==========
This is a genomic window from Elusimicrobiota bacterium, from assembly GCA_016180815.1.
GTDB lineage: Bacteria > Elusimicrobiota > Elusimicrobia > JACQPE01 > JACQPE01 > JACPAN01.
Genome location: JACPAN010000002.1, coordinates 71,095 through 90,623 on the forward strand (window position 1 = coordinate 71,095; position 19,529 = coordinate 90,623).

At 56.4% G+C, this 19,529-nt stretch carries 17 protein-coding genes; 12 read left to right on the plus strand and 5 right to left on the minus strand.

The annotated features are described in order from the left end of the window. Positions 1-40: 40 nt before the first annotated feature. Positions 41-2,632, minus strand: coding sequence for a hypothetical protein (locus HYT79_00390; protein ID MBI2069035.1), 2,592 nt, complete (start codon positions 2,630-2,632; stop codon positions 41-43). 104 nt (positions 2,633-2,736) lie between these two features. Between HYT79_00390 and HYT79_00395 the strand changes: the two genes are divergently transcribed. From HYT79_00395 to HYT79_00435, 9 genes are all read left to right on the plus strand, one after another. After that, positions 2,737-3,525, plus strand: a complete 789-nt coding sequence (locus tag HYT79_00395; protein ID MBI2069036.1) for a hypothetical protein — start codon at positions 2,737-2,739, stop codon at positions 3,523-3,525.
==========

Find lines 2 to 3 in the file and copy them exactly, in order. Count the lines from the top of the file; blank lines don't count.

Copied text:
GTDB lineage: Bacteria > Elusimicrobiota > Elusimicrobia > JACQPE01 > JACQPE01 > JACPAN01.
Genome location: JACPAN010000002.1, coordinates 71,095 through 90,623 on the forward strand (window position 1 = coordinate 71,095; position 19,529 = coordinate 90,623).